I can't believe I'm being suckered in to this... but you're kidding, right?
I always get better MPG going east than west, for no other reason than prevailing wind.
And this is in a ground-based Taurus, 4 wheels, the typical unit.
Rob

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trainfan1 wrote:

No, think about it. The airplane is designed with a maximum _airspeed_ at a given altitude. When it's in a headwind,
a) the ambient pressure is lower (Bernoulli...), as if the plane was in still air at a higher altitude.
b) the airspeed to groundspeed relationship is different. If you're traveling at 100mph (ASI and yes I know it should be in knots), in a 30mph headwind, your ground speed is only 70mph.
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snipped-for-privacy@gmail.com wrote:

Oh, that part is right for sure - I'm talking about the effect of wind on automotive fuel economy. The car has to overcome a headwind with more power & fuel consumption.
Hunt said "An air speed the will hardly slow a car on the ground, can stop all ground speed for a small aircraft."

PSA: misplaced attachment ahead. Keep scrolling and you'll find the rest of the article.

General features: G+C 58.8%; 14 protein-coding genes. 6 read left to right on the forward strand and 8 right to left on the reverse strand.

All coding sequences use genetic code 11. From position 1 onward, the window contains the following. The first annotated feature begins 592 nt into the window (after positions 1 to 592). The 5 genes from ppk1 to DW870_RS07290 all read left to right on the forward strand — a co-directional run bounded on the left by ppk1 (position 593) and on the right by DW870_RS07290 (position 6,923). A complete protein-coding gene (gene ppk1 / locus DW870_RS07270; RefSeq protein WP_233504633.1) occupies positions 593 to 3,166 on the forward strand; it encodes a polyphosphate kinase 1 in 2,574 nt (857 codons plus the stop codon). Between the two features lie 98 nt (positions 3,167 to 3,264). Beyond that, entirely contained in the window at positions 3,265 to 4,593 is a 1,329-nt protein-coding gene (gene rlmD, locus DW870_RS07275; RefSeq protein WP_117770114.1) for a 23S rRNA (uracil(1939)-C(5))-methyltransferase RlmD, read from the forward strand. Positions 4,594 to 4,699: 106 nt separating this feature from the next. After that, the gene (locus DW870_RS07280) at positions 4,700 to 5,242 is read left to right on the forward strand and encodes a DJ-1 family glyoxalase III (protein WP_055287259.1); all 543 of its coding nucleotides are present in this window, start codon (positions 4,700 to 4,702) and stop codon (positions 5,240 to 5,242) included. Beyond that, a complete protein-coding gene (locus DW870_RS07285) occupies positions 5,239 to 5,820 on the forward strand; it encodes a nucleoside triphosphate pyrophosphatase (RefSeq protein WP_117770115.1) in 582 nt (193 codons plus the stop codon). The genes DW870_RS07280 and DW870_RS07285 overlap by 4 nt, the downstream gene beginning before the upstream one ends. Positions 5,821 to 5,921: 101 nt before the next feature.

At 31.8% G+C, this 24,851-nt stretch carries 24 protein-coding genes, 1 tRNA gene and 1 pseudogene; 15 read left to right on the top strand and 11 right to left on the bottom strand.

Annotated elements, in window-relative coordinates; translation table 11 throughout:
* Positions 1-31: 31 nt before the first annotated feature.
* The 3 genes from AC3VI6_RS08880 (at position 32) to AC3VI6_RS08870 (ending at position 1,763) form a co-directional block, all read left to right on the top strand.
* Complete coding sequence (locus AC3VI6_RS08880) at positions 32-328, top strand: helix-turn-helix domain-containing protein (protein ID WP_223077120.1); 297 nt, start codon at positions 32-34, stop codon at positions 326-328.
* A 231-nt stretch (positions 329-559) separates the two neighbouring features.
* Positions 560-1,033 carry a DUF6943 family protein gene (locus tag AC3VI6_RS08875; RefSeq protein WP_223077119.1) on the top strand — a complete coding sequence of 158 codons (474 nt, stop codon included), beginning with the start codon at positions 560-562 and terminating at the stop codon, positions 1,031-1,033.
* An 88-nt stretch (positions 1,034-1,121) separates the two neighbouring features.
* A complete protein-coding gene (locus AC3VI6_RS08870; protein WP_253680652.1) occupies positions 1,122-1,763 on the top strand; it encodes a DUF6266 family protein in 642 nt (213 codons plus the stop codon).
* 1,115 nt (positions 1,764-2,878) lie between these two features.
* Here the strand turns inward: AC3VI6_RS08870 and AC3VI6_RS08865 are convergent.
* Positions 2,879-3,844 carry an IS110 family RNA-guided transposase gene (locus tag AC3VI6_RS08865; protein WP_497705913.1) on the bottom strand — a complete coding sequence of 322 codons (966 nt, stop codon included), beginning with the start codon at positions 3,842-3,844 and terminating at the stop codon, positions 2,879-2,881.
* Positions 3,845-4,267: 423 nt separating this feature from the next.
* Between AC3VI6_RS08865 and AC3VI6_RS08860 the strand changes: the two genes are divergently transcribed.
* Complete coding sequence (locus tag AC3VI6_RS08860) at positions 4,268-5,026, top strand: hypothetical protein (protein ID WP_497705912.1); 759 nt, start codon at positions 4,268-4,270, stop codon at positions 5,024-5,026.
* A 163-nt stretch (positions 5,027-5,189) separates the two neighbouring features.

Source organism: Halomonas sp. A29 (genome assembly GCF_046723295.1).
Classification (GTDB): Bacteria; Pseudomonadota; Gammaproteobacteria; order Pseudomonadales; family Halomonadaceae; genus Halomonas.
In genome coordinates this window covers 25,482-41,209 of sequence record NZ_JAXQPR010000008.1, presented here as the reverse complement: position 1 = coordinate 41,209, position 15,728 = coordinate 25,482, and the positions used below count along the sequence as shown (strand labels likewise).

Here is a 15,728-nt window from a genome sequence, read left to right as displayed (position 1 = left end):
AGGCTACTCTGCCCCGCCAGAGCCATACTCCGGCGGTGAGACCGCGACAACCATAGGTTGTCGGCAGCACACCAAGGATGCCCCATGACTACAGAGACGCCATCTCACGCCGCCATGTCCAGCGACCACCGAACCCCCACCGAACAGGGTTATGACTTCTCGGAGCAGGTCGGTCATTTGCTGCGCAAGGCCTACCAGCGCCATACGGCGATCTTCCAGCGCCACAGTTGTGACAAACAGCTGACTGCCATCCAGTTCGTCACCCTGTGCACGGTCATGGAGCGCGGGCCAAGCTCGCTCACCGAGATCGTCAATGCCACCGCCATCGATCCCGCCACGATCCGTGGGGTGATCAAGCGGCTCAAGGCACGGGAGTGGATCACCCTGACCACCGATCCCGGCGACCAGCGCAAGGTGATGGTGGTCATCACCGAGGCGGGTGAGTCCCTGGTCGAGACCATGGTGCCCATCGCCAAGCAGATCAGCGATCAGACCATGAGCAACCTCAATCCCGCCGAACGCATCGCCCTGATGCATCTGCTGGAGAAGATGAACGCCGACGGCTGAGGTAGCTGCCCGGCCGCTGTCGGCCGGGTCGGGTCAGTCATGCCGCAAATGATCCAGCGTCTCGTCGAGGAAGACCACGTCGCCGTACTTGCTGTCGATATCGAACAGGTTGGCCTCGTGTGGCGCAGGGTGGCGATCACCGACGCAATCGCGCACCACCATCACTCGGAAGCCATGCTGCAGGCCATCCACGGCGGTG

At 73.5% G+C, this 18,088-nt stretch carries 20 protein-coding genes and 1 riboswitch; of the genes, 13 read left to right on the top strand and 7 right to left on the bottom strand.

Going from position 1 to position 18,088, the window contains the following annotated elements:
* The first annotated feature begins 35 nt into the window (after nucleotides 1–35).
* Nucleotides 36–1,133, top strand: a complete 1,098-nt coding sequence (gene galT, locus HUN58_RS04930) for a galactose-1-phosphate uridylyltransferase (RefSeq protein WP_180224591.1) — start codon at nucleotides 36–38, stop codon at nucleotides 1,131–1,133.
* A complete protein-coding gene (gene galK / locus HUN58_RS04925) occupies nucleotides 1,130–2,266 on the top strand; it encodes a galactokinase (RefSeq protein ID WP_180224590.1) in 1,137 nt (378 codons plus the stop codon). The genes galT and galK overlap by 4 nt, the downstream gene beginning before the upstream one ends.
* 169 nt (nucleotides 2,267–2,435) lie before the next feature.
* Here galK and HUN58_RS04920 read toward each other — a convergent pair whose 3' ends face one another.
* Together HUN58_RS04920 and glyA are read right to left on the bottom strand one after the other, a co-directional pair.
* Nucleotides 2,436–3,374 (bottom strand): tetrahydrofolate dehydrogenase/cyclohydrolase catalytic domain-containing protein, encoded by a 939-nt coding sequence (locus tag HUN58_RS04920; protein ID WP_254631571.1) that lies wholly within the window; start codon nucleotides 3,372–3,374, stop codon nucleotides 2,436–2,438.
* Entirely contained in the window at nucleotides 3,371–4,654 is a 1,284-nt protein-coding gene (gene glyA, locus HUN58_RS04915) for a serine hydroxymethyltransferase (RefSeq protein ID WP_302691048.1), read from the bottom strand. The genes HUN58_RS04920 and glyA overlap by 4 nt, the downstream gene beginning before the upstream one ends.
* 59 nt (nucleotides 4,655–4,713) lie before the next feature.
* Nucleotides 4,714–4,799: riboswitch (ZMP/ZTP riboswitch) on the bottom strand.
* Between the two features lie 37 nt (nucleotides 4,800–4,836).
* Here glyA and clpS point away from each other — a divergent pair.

Wind sure did slow down my Aerostar, esp. with a Christmas tree on the roof. Cruise kept kicking out w/ the loss of speed. My father-in-law won't drive his Dodge pickup on the interstate with cruise on in a stiff headwind because of all the crazy shifting down & up it does.
Rob
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Are you sure your father-in-law is not encountering hills or mountains? I thought you said you drove a Taurus? Why would you have a Christmas tree on your Aerostar, going in both directions anyway?
mike hunt
wrote:

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Mike Hunter wrote:

I'm certain he is... same route though - house to farm - wind vs. no wind comparison.
I

Sure do.

Never said I did. Again, same route, tree vs. no tree. Fuel computer on the Eddie Bauer Aerostar confirmed addl. fuel usage.
Rob

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But when going west the earth is moving backwards under you at thousands of miles per hour. ;)
mike hunt